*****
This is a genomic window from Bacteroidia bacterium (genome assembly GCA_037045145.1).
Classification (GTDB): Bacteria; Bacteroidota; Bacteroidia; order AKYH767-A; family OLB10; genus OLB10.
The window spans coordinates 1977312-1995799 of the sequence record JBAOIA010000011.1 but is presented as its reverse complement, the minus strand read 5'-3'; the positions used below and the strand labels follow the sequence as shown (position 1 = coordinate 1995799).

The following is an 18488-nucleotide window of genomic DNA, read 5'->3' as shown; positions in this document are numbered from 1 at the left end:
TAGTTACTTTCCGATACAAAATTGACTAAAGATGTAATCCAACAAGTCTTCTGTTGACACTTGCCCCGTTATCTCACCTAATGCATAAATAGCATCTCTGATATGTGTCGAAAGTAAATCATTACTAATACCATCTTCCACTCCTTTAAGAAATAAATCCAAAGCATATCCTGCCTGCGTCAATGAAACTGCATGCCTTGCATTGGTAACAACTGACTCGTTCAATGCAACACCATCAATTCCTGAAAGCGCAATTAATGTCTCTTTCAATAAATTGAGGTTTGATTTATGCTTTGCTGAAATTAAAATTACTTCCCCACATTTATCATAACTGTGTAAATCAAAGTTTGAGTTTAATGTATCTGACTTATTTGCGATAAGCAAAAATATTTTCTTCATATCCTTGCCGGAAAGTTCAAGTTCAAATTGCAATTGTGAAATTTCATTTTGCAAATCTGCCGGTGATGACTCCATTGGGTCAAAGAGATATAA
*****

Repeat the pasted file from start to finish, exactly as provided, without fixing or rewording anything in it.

This is a genomic window from Bacteroidia bacterium (genome assembly GCA_037045145.1).
Classification (GTDB): Bacteria; Bacteroidota; Bacteroidia; order AKYH767-A; family OLB10; genus OLB10.
The window spans coordinates 1977312-1995799 of the sequence record JBAOIA010000011.1 but is presented as its reverse complement, the minus strand read 5'-3'; the positions used below and the strand labels follow the sequence as shown (position 1 = coordinate 1995799).

The following is an 18488-nucleotide window of genomic DNA, read 5'->3' as shown; positions in this document are numbered from 1 at the left end:
TAGTTACTTTCCGATACAAAATTGACTAAAGATGTAATCCAACAAGTCTTCTGTTGACACTTGCCCCGTTATCTCACCTAATGCATAAATAGCATCTCTGATATGTGTCGAAAGTAAATCATTACTAATACCATCTTCCACTCCTTTAAGAAATAAATCCAAAGCATATCCTGCCTGCGTCAATGAAACTGCATGCCTTGCATTGGTAACAACTGACTCGTTCAATGCAACACCATCAATTCCTGAAAGCGCAATTAATGTCTCTTTCAATAAATTGAGGTTTGATTTATGCTTTGCTGAAATTAAAATTACTTCCCCACATTTATCATAACTGTGTAAATCAAAGTTTGAGTTTAATGTATCTGACTTATTTGCGATAAGCAAAAATATTTTCTTCATATCCTTGCCGGAAAGTTCAAGTTCAAATTGCAATTGTGAAATTTCATTTTGCAAATCTGCCGGTGATGACTCCATTGGGTCAAAGAGATATAA